Drawing lines in the sand: me, the boy, and north-country politics

20 11 2011

Caleb and I had our first meeting-of-minds today about the differences in our world views–or at least the first one that counts as such to me. Before, we’ve talked about a number of issues wherein different segments of his family have different beliefs or approaches to life, and he’s just listened, or thrown in with me reflexively, because he’s with me and wants to make me happy, the same way I know that, in reverse, he would agree with whomever was talking up north and saying the opposite. Today was the first time he listened to what I was saying, thought about it, and made his own determination.

He picked out his clothes for himself while his dad was showering and I was grading papers this morning, and then he was sent to join his dad in the shower, and when he-the-younger came out, and he-the-elder was still in the shower finishing up, I got the job of being the official gentler-hair-dryer and chased him into his room to speed up the getting-dressed process (he can do it himself, but it’s a cool morning, and I wanted his just-showered skin clothed and warm soon rather than at the pace of his usual meander). When we got there, I found that he’d forgotten something: we had shirt, underwear, and socks, but no pants. “Open your drawers and find pants,” I said, after rushing the other garments on and turning around to hang up his robe for him. He picked up the top pair, charcoal jeans, tossed them at me, and then reconsidered (his emerging fashion sense also contributing, I’m sure, as he noticed the mottled-brown tie-die color of the thermal sleeves attached to the shirt he’d chosen).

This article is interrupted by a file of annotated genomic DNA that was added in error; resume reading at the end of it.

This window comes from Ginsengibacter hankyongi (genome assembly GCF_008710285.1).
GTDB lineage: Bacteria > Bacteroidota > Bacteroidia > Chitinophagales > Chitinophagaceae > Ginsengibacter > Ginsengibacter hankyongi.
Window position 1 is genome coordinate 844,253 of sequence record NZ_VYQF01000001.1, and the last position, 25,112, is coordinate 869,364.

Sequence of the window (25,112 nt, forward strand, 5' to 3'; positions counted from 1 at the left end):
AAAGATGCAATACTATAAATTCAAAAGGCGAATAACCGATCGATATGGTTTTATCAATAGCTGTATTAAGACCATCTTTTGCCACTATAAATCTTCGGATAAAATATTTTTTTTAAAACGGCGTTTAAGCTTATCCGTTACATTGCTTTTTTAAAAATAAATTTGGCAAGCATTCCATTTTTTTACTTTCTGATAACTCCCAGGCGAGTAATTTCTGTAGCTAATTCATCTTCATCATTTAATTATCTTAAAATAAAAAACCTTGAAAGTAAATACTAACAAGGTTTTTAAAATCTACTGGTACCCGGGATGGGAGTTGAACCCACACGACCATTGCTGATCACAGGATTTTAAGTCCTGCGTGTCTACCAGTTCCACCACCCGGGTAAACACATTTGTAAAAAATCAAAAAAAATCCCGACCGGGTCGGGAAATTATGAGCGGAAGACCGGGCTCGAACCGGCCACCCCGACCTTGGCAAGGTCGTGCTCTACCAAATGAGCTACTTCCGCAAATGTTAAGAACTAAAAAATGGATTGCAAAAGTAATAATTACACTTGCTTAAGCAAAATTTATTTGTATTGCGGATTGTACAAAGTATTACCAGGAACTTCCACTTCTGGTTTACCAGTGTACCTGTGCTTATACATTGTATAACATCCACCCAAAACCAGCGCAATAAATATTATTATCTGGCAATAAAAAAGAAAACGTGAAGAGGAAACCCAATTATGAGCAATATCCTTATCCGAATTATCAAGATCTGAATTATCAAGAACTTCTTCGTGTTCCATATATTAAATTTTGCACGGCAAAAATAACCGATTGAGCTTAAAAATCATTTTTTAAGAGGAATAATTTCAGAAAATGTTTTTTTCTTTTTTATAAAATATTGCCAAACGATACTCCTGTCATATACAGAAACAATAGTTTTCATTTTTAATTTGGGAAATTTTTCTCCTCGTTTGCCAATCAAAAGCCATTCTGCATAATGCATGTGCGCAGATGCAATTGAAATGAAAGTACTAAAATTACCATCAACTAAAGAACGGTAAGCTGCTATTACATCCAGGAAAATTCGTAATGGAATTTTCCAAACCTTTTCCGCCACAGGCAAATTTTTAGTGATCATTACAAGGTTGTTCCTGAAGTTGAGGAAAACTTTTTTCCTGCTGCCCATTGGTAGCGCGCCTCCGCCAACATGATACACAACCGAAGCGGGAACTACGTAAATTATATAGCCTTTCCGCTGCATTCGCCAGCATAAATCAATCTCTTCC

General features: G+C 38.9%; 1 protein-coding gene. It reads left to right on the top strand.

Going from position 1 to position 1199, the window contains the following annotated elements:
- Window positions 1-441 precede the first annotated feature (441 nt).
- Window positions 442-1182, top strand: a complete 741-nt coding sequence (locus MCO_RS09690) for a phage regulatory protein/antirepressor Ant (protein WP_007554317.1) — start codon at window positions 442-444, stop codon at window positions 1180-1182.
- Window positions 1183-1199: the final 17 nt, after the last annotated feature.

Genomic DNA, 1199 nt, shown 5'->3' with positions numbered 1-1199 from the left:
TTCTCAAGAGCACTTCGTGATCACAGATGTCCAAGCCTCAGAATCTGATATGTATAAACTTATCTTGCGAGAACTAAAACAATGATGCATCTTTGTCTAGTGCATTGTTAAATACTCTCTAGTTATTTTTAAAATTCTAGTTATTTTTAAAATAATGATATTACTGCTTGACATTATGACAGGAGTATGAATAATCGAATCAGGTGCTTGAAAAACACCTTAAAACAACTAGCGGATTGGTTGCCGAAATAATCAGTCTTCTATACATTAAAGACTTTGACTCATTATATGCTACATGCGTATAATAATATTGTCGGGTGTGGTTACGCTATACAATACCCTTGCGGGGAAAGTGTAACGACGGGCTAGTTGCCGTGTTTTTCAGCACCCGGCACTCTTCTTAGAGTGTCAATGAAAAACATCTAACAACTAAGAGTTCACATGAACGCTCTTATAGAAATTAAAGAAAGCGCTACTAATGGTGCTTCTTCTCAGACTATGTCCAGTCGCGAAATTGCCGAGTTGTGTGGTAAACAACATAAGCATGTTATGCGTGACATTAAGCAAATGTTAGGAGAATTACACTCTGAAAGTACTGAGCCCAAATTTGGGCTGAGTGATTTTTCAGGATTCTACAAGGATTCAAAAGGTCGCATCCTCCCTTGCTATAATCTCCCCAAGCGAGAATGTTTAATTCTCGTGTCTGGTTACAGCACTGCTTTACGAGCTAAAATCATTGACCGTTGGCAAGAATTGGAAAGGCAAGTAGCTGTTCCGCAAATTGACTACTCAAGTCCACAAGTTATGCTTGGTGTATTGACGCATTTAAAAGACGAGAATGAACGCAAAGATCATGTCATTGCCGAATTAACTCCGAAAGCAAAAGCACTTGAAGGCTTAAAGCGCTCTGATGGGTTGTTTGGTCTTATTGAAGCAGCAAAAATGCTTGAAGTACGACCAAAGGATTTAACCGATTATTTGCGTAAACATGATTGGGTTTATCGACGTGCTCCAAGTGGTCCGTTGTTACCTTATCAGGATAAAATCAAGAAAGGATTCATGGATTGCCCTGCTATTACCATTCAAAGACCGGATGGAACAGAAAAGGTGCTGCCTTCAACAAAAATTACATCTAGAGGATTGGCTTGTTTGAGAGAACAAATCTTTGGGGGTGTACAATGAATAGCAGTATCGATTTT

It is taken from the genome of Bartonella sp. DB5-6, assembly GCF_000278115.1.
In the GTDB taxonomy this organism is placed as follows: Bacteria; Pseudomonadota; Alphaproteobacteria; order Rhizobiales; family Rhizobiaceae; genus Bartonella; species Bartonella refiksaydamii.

First, of course, we had to read the letters and discuss that "grizzly" was a type of bear.

“I want these instead,” he said. “What’s wrong with the jeans?” “Nothing. I just want to wear camouflage.” The camouflage pants are soft, warm-lined trainers: I don’t blame him for liking the feel of them. And they domake a fashionable pairing with the shirt, see?

“Ick,” I said, wrinkling up my face, and he wrinkled his too, but in confusion rather than the echo I’d have had a few months ago. (I don’t pull punches with this child; I never have, and I never want to, unless there’s something really personally awful he needs to be protected from until he’s better positioned to handle it although my philosophic rationale can wait for another post. For now, suffice to say that he knows this about me and expects it, because it’s what he’s always gotten.) “Why ick?” “Camouflage is for killers,” I said. “It’s worn for by two kinds of people, hunters trying to kill animals and soldiers who kill people.” He thought about this for a moment, matching it against the images I’m sure he has gathered from living in hunting-country and watching patriotic propaganda on TV, and then shrugged. “I won’t kill anything,” he said. “I just like it.” And that was the end of that.

Caleb 1, independent-thinking-geared parenting, 1000.




2 responses

20 11 2011


21 11 2011

I used to wear camo because it let me disappear into the forests around my house (or so I imagined) long after I tired of playing soldier. I decided I didn’t want anyone else deciding who my enemies were for me, and seeing none I approved of found no more reason to take up imaginary arms. Camo was the only thing tough enough to handle my penchant for crawling about in the bush, and later back stage.

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